Quantum vs. classical information
Potential applications: computing, simulation, sensing, cryptography
- Quantization of electromagnetic field
- Thermal, coherent, Fock states (photon statistics, correlations, bunching, ...)
Photon boxes (mode volume, vacuum field, …)
Sources and detectors (optical vs microwave, single photons, coherent light, ..)
Natural and artificial atoms, realization of quantum two-level systems
Size of dipole moments
Semi-classical light-matter interaction
Jaynes-Cummings model, Rabi model
Cavity and circuit electrodynamics (cooperativity, coupling strength, strong vs. ultra-strong coupling)
AC Stark effect
Experimental tools and methods
Superconducting Quantum Circuits
Superconducting resonators (1D vs 3D, quality factor)
Superconducting qubits as nonlinear harmonic oscillators (Josephson junction as dissipationless nonlinear inductance)
Engineering of Qubit Hamiltonian
Single and two-qubit gates
Control, manipulation and readout
Semiconductor Quantum Circuits
Semiconductor quantum bits (III-V quantum dots, donors and defects)
Interaction strength, anharmonicity, decoherence & dephasing
Single and two-qubit gates
Control, manipulation, readout
Generation and characterization of ultracold quantum gases: experimental techniques (laser cooling and trapping, evaporative cooling)
Interactions between ultracold atoms
Bose-Hubbard model, Hubbard model
Limitation of sensitivity, noise sources, noise power spectral density, amplifiers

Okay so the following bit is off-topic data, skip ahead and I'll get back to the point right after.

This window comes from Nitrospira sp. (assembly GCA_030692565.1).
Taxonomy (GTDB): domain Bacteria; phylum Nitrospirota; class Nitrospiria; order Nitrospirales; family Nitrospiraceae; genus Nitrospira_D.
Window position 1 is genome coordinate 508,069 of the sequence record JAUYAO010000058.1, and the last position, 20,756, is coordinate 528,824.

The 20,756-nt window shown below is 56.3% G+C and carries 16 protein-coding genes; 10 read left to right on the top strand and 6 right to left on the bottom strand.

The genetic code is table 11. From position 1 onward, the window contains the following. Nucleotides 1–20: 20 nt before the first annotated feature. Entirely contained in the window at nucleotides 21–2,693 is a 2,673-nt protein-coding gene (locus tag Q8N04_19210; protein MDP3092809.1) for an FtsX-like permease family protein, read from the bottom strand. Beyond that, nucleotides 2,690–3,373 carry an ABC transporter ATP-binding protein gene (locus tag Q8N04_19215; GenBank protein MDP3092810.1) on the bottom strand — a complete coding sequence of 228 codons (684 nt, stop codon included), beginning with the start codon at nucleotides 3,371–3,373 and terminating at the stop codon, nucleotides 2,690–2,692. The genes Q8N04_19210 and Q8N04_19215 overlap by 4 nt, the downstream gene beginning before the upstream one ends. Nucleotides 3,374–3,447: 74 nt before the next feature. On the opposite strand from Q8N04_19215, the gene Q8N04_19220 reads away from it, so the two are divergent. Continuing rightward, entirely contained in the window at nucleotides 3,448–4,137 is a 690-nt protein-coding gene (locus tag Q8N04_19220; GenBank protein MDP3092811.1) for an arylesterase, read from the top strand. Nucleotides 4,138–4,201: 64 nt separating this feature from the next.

Standard quantum limit (SQL) of sensing and measurement
measurement of position using light
classical and quantum equations of motion
shot noise limit for imprecision noise
quantum backaction noise (radiation pressure shot noise limit of optomechanics)
Quantum sensing with NV center spin qubits, SQL for sensing with spins
- Quantum sensing beyond the SQL: squeezed light or the implementation of quantum non-demolition measurement protocols
After completing the Module the student is able to:
Understand the physical concepts of quantum science and technology as well as the fundamental techniques for the realization of quantum hardware,
Analyze and evaluate specific problems related to the realization of quantum hardware,
Design quantum bits and circuits for specific applications,
Develop schemes for the control, manipulation and readout of quantum bits and circuits,
Understand the concepts of quantum sensing and related hardware implementations based on optomechanical systems and defects in diamond and semiconductors.